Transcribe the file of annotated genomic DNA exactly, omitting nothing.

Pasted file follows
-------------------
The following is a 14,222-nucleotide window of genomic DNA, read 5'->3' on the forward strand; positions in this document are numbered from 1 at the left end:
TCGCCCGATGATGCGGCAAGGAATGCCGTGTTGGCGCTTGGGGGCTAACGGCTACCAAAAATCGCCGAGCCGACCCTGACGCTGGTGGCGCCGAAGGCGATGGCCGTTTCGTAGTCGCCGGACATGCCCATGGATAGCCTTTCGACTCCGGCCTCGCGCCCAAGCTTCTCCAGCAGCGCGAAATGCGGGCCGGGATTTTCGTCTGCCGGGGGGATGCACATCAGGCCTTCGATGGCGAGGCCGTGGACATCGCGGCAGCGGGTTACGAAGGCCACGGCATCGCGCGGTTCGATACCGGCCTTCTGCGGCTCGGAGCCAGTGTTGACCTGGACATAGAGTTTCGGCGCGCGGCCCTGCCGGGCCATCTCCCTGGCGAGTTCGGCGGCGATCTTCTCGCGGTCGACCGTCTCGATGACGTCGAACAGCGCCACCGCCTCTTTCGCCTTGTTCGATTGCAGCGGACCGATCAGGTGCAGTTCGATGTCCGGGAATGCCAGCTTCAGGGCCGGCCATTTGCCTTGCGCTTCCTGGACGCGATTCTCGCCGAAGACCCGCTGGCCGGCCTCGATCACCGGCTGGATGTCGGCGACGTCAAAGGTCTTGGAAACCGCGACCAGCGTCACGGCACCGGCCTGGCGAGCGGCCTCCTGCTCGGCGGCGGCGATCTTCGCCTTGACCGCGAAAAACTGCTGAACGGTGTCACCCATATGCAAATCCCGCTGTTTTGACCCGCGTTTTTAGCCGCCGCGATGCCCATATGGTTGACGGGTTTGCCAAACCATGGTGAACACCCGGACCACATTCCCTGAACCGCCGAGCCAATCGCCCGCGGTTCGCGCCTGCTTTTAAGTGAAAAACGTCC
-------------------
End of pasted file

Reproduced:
The following is a 14,222-nucleotide window of genomic DNA, read 5'->3' on the forward strand; positions in this document are numbered from 1 at the left end:
TCGCCCGATGATGCGGCAAGGAATGCCGTGTTGGCGCTTGGGGGCTAACGGCTACCAAAAATCGCCGAGCCGACCCTGACGCTGGTGGCGCCGAAGGCGATGGCCGTTTCGTAGTCGCCGGACATGCCCATGGATAGCCTTTCGACTCCGGCCTCGCGCCCAAGCTTCTCCAGCAGCGCGAAATGCGGGCCGGGATTTTCGTCTGCCGGGGGGATGCACATCAGGCCTTCGATGGCGAGGCCGTGGACATCGCGGCAGCGGGTTACGAAGGCCACGGCATCGCGCGGTTCGATACCGGCCTTCTGCGGCTCGGAGCCAGTGTTGACCTGGACATAGAGTTTCGGCGCGCGGCCCTGCCGGGCCATCTCCCTGGCGAGTTCGGCGGCGATCTTCTCGCGGTCGACCGTCTCGATGACGTCGAACAGCGCCACCGCCTCTTTCGCCTTGTTCGATTGCAGCGGACCGATCAGGTGCAGTTCGATGTCCGGGAATGCCAGCTTCAGGGCCGGCCATTTGCCTTGCGCTTCCTGGACGCGATTCTCGCCGAAGACCCGCTGGCCGGCCTCGATCACCGGCTGGATGTCGGCGACGTCAAAGGTCTTGGAAACCGCGACCAGCGTCACGGCACCGGCCTGGCGAGCGGCCTCCTGCTCGGCGGCGGCGATCTTCGCCTTGACCGCGAAAAACTGCTGAACGGTGTCACCCATATGCAAATCCCGCTGTTTTGACCCGCGTTTTTAGCCGCCGCGATGCCCATATGGTTGACGGGTTTGCCAAACCATGGTGAACACCCGGACCACATTCCCTGAACCGCCGAGCCAATCGCCCGCGGTTCGCGCCTGCTTTTAAGTGAAAAACGTCC